As aphorisms go, "never judge a book by its cover" is one of the dustiest, but playwright Tracy Letts has polished this chestnut until it positively shines in the new TheatreWorks production of Superior Donuts, now through October 31, 2010 at the Mountain View Center for the Performing Arts.
The plot of this funny, moving and perceptively written play revolves around a single question: What's it going to take to get Arthur Przybyszewski (Howard Swain), the ponytailed, stoner owner of a time-capsule of a doughnut shop in the Uptown neighborhood of Chicago, to face his fears of darned-near everything and finally decide to fight for something, anything?
Arthur won't share the story of how he's arrived at his existential paralysis, as Arthur's very Russian neighbor, Max Tarasov (SÃ¸ren Oliver), explains to a pair of cops, Randy Osteen (Julia Brothers) and James Bailey (Michael J. Asberry), in the play's first scene. It's early on a cold winter's morning, and Superior Donuts has been vandalized -- someone has smashed the glass on the shop's front door, knocked over all the tables inside, and spray-painted the word "PUSSY" on a wall. Upon entering his place of business, which is filled with the officers and Max, Arthur is so out of it, so divorced from reality, that the only thing he finds remarkable about the morning is the fact that he's out of coffee.
Photo: Mark Kitaoka
Instead of giving the people who care about him some insight into his troubled soul, Arthur confides in the audience, who he addresses periodically throughout the play, spilling his tale of draft-dodging desertion in the 1960s and lost years of exile in Canada to the faceless void rather than the people who could benefit from it the most. We learn plenty about Arthur and his relationships with his father and daughter, but we're not really the ones he needs to connect with, are we? It's a neat trick by Letts -- by satisfying our curiosity about this odd duck, we start to see the world through Arthur's eyes, which includes sharing his sense of isolation.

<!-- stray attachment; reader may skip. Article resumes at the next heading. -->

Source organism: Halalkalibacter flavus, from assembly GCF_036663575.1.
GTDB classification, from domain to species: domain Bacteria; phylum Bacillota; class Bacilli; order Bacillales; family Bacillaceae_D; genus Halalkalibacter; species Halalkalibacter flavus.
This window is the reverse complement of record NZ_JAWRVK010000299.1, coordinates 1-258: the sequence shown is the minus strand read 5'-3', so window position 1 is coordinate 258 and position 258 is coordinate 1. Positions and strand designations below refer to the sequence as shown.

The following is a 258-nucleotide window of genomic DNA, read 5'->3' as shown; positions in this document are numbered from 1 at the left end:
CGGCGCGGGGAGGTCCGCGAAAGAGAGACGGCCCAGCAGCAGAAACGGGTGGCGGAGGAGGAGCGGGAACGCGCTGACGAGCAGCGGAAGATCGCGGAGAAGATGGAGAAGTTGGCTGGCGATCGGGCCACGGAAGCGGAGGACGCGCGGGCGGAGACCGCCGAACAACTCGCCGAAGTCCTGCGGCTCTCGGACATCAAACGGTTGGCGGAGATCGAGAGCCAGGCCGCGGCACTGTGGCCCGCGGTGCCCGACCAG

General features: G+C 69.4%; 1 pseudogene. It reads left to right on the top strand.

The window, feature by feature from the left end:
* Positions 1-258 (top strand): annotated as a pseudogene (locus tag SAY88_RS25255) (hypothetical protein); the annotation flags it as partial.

Photo: Tracy Martin
Into Arthur's sad little universe of fried carbohydrates bursts Franco Wicks (Lance Gardner), a fast-talking young African American who could talk a pig into a ham sandwich. Before he knows what's happened, Arthur has hired Franco, even after Franco has accused Arthur of unwittingly contributing to African-American obesity and probably being a racist. Indeed, it's racism, or at least the sort of racism that pushes people beyond their prejudices to prove they are not, that compels Arthur to hire the lad.
The chemistry between the two actors is very good, especially when the dialog is at its fastest. Gardner, in particular, has a ball with the script, milking jive stereotypes for all they're worth when such antics are called for, then shifting gears to toss off lucid observations about human behavior and its oft-discussed condition that would have seemed unlikely just sentences before.
Photo: Tracy Martin
Running as one of several subtexts throughout the play is the universal struggle to make it in America, from Arthur's story of how his immigrant Polish parents opened the family doughnut shop in 1950 to Max's complaints about life as a new immigrant from Russia. This immigrant thread leads us back to those books and their covers, of which Letts gives us numerous examples. I loved the fact that in his spare time, somber James Bailey the cop likes to attend Star Trek conventions. As for Franco, when we first meet him, we see only a young man with some kind of agenda who's going to disturb Arthur's small, boring world.
Turns out the kid's got a novel in him. Well, in his backpack, actually, where he keeps a motley collection of hand-written notepads that he's bound together with a bungee cord. I like how the books-and-covers theme seeps from minor character to lead actor to prop. And what's been written on those tattered and scrambled pages? Let's just say it's a lot more nourishing than doughnuts.
The TheatreWorks production of Superior Donuts runs through October 31, 2010 at the Mountain View Center for the Performing Arts. For tickets and information, visit theatreworks.org.